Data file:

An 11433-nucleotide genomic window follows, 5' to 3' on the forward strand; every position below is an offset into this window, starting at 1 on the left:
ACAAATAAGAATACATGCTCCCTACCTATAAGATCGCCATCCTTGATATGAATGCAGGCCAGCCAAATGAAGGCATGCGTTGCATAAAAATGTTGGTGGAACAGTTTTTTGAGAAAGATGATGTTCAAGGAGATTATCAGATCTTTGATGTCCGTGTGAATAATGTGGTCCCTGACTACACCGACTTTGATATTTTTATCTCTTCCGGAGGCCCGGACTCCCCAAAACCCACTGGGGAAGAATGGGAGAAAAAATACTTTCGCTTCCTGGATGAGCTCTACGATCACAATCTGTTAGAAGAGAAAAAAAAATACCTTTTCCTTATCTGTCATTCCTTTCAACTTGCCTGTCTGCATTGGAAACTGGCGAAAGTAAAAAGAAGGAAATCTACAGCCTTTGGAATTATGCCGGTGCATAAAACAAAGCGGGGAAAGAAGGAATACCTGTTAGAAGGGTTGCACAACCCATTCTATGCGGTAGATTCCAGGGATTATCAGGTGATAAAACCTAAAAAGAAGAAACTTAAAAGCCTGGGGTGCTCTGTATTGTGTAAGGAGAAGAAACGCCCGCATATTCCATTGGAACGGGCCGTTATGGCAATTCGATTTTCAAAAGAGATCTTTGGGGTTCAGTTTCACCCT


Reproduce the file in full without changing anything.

An 11433-nucleotide genomic window follows, 5' to 3' on the forward strand; every position below is an offset into this window, starting at 1 on the left:
ACAAATAAGAATACATGCTCCCTACCTATAAGATCGCCATCCTTGATATGAATGCAGGCCAGCCAAATGAAGGCATGCGTTGCATAAAAATGTTGGTGGAACAGTTTTTTGAGAAAGATGATGTTCAAGGAGATTATCAGATCTTTGATGTCCGTGTGAATAATGTGGTCCCTGACTACACCGACTTTGATATTTTTATCTCTTCCGGAGGCCCGGACTCCCCAAAACCCACTGGGGAAGAATGGGAGAAAAAATACTTTCGCTTCCTGGATGAGCTCTACGATCACAATCTGTTAGAAGAGAAAAAAAAATACCTTTTCCTTATCTGTCATTCCTTTCAACTTGCCTGTCTGCATTGGAAACTGGCGAAAGTAAAAAGAAGGAAATCTACAGCCTTTGGAATTATGCCGGTGCATAAAACAAAGCGGGGAAAGAAGGAATACCTGTTAGAAGGGTTGCACAACCCATTCTATGCGGTAGATTCCAGGGATTATCAGGTGATAAAACCTAAAAAGAAGAAACTTAAAAGCCTGGGGTGCTCTGTATTGTGTAAGGAGAAGAAACGCCCGCATATTCCATTGGAACGGGCCGTTATGGCAATTCGATTTTCAAAAGAGATCTTTGGGGTTCAGTTTCACCCT